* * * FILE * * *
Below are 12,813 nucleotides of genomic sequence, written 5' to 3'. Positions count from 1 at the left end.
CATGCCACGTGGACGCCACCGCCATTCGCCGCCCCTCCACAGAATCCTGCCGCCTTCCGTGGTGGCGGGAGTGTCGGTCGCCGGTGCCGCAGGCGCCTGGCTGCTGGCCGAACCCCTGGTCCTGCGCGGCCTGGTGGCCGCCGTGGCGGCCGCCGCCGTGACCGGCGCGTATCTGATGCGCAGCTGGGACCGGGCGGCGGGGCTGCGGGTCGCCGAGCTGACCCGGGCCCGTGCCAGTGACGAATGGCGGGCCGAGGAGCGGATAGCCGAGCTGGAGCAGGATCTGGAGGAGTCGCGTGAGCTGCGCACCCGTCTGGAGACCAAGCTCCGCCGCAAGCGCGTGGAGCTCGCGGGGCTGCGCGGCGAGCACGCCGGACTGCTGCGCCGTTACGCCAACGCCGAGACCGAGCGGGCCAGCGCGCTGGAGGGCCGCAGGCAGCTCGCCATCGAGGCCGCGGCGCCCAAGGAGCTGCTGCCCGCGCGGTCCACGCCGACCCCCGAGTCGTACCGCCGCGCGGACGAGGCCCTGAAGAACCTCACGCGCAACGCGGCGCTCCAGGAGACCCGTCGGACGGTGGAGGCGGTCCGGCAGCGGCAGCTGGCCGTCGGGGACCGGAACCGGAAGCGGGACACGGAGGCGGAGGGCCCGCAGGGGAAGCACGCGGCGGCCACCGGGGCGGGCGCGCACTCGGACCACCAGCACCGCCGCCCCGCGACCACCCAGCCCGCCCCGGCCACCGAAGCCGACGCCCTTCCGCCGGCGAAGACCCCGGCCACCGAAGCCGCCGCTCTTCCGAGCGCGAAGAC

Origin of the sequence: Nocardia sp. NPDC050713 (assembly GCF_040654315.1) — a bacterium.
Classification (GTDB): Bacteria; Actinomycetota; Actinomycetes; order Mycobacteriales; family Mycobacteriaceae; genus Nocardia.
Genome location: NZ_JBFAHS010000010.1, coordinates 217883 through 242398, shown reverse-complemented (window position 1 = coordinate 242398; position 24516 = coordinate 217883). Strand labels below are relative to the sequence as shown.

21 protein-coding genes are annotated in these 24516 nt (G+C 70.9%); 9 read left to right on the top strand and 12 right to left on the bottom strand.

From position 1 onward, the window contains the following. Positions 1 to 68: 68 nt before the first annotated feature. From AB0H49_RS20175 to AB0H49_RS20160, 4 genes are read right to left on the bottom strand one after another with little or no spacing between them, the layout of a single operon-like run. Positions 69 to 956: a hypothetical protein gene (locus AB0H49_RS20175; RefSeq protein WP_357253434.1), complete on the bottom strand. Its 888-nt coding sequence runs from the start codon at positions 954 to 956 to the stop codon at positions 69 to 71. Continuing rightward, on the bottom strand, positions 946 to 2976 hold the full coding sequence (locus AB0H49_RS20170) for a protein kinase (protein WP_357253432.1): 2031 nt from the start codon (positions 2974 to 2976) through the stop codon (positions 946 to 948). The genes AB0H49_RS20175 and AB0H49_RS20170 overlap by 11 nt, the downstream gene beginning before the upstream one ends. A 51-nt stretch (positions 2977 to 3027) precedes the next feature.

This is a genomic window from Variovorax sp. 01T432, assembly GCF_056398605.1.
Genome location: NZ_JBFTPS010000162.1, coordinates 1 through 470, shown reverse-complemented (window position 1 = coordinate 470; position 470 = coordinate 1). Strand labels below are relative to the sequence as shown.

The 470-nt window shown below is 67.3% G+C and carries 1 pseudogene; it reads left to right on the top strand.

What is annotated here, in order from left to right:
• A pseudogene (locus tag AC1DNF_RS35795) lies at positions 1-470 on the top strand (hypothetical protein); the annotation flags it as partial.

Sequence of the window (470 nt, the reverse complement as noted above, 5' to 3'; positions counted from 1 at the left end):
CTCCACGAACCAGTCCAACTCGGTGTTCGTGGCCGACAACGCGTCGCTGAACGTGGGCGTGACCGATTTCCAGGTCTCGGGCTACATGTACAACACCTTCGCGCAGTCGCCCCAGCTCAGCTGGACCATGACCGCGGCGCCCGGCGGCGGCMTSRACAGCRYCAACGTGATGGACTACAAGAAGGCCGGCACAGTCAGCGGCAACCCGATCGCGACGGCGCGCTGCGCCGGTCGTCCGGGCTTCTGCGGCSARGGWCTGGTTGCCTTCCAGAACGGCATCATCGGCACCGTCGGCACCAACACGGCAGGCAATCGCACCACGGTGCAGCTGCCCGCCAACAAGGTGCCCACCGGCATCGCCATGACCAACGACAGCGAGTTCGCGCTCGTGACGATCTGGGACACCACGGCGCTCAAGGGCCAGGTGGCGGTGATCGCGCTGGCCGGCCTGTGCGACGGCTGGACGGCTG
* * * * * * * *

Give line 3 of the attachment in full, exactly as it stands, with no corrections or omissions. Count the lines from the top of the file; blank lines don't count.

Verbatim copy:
Origin of the sequence: Nocardia sp. NPDC050713 (assembly GCF_040654315.1) — a bacterium.